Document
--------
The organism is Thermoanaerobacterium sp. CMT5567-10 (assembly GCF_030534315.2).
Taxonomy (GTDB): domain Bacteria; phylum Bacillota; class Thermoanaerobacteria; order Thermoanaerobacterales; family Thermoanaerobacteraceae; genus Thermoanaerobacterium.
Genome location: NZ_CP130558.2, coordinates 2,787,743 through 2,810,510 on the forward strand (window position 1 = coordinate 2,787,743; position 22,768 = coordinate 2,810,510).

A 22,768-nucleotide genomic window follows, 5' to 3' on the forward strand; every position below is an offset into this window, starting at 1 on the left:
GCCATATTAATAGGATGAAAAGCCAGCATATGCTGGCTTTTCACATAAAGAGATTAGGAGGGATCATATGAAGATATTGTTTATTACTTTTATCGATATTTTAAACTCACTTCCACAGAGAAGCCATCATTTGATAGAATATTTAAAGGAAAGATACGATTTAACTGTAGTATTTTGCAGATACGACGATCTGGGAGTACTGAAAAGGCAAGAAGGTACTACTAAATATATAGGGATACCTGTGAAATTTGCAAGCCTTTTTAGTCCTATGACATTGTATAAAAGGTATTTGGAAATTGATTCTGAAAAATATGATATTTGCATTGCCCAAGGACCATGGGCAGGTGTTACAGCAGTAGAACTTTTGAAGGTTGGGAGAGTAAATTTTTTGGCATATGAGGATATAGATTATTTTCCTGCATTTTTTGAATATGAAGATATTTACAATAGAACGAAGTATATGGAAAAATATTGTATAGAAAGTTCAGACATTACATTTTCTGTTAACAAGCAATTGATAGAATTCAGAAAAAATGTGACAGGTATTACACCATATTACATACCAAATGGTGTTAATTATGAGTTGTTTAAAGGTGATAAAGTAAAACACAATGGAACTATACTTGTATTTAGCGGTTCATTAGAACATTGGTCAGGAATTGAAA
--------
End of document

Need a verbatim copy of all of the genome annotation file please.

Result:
The organism is Thermoanaerobacterium sp. CMT5567-10 (assembly GCF_030534315.2).
Taxonomy (GTDB): domain Bacteria; phylum Bacillota; class Thermoanaerobacteria; order Thermoanaerobacterales; family Thermoanaerobacteraceae; genus Thermoanaerobacterium.
Genome location: NZ_CP130558.2, coordinates 2,787,743 through 2,810,510 on the forward strand (window position 1 = coordinate 2,787,743; position 22,768 = coordinate 2,810,510).

A 22,768-nucleotide genomic window follows, 5' to 3' on the forward strand; every position below is an offset into this window, starting at 1 on the left:
GCCATATTAATAGGATGAAAAGCCAGCATATGCTGGCTTTTCACATAAAGAGATTAGGAGGGATCATATGAAGATATTGTTTATTACTTTTATCGATATTTTAAACTCACTTCCACAGAGAAGCCATCATTTGATAGAATATTTAAAGGAAAGATACGATTTAACTGTAGTATTTTGCAGATACGACGATCTGGGAGTACTGAAAAGGCAAGAAGGTACTACTAAATATATAGGGATACCTGTGAAATTTGCAAGCCTTTTTAGTCCTATGACATTGTATAAAAGGTATTTGGAAATTGATTCTGAAAAATATGATATTTGCATTGCCCAAGGACCATGGGCAGGTGTTACAGCAGTAGAACTTTTGAAGGTTGGGAGAGTAAATTTTTTGGCATATGAGGATATAGATTATTTTCCTGCATTTTTTGAATATGAAGATATTTACAATAGAACGAAGTATATGGAAAAATATTGTATAGAAAGTTCAGACATTACATTTTCTGTTAACAAGCAATTGATAGAATTCAGAAAAAATGTGACAGGTATTACACCATATTACATACCAAATGGTGTTAATTATGAGTTGTTTAAAGGTGATAAAGTAAAACACAATGGAACTATACTTGTATTTAGCGGTTCATTAGAACATTGGTCAGGAATTGAAA